Bariatric surgery more effective than obesity drugs

By Staff 10 Min Read

  • Researchers say weight loss surgery is the best option for losing and sustaining weight loss.
  • GLP-1 drugs such as Ozempic and Wegovy help people lose weight, but the researchers said weight often returns when people stop taking the medications.
  • Researchers reported that 10 years after bariatric surgery, many people still weighed 25% less than before their operation.

Compared to GLP-1 medications such as Ozempic and Wegovy, bariatric surgery provides the most significant and most sustained weight loss, according to a study presented at the American Society for Metabolic and Bariatric Surgery’s 2024 Annual Scientific Meeting.

For their findings, which haven’t been published yet in a peer-reviewed journal, researchers completed systematic reviews of studies published between 2020 and 2024.

They reported that bariatric surgery, also called metabolic or weight-loss surgery, provided better results — both in terms of weight loss and sustained time — than GLP-1 agonists.

The scientists reviewed studies that included thousands of people from clinical studies and several randomized clinical trials. They reported that lifestyle interventions, including diet and exercise, resulted in an average weight loss of 7% of body weight. However, they reported that people typically regained the weight within about 4 years.

They said that GLP-1 medications and weight loss surgery were superior to lifestyle interventions.

“Diet and exercise do not work for the vast majority of people,” said Dr. Christine Ren-Fielding, the chief of bariatric surgery at NYU Langone Health and surgical director of NYU Langone’s Weight Management Program in New York.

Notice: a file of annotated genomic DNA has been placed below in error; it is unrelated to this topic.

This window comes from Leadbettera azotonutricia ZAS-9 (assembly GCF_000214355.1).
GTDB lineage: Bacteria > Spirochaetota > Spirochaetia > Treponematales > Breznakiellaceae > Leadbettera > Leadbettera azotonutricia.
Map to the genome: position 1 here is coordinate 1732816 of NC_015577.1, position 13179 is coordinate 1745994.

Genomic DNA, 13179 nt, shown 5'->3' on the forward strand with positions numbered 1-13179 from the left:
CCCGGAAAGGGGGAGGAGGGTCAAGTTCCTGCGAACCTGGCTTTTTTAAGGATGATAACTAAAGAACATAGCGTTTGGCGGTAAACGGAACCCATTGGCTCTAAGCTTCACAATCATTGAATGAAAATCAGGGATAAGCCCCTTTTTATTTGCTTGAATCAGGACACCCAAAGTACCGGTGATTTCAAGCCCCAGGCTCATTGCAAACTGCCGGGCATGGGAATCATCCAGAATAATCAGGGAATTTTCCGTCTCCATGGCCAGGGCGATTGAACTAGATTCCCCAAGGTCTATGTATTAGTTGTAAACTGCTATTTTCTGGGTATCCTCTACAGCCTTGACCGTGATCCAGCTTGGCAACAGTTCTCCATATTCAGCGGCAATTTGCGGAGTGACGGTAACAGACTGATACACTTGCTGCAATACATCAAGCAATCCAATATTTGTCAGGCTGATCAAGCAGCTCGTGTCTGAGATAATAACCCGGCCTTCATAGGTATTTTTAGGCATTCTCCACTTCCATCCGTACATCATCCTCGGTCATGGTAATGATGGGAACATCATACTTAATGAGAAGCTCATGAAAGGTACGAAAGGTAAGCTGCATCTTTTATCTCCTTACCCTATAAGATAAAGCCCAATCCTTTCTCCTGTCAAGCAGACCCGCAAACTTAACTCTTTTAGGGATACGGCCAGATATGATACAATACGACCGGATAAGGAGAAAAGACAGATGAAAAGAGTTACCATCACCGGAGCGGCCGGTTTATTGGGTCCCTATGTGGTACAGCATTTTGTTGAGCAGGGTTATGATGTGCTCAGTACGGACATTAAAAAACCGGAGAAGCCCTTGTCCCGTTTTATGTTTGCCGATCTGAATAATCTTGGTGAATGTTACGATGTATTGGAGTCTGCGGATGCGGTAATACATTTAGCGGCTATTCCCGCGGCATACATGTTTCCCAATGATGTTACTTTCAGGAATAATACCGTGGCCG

“Genetic makeup is often to blame,” Ren-Fielding, who was not involved in the study, told Medical News Today. “The perception of people who are obese is that they are lazy and don’t care. That usually isn’t true. They need options other than diet and exercise.”

The researchers studied a number of treatments for obesity.

They reported that 20 weeks of weekly injections of GLP-1 semaglutide (Ozempic, Wegovy) resulted in a 10% body weight loss and 36 weeks of weekly injections of tirzepatide (Mounjaro, Zepbound) resulted in a 21% body weight loss.

They also reported that:

  • Once treatment stopped, about one-half of the weight returned for both drugs.
  • If treatment was continued, a weight loss plateau of 22% for tirzepatide and about 15% for semaglutide was reached after 17 to 18 months.

When looking at the results of weight loss surgery, the researchers found a total weight loss of nearly 32% for gastric bypass and 29% for sleeve gastrectomy one year after surgery. Study participants maintained weight loss of about 25% up to 10 years after surgery.

“Metabolic and bariatric surgery are the most effective and durable treatment for obesity, said Dr. Mir Ali, a bariatric surgeon and medical director of MemorialCare Surgical Weight Loss Center at Orange Coast Medical Center in California.

“Diet and exercise are only effective for 1 to 2 percent of people who are obese,” Ali, who was not involved in the study, told Medical News Today. “Not only is it the most effective for weight loss, but it is also the most effective for sustaining weight loss. Surgery is very underutilized, with only about 1 to 2 percent of people who could benefit from it getting the surgery. These surgeries have long-term benefits with remissions lasting 15 years or more.”

Another expert agrees with Ali’s assessment.

“The best therapy for metabolic syndrome and type 2 diabetes remains surgery,” said Dr. Mitchell Roslin, the chief of bariatric surgery at Northwell Lenox Hill Hospital in New York. “The results are lasting as the control mechanism is part of you.”

“In comparison, the GLP medicines have half as much weight loss in diabetics, as those without,” Roslin, who wasn’t involved in the study, told Medical News Today. “Stated differently, these medications have been approved for diabetes for approximately 10 years. Numbers have only increased and few have had lasting weight loss similar to these studies.”

“Too few people are educated about surgery,” Roslin added. “My comment would be that medical therapy keeps you from dying, but surgical procedures probably keep you from aging as fast.”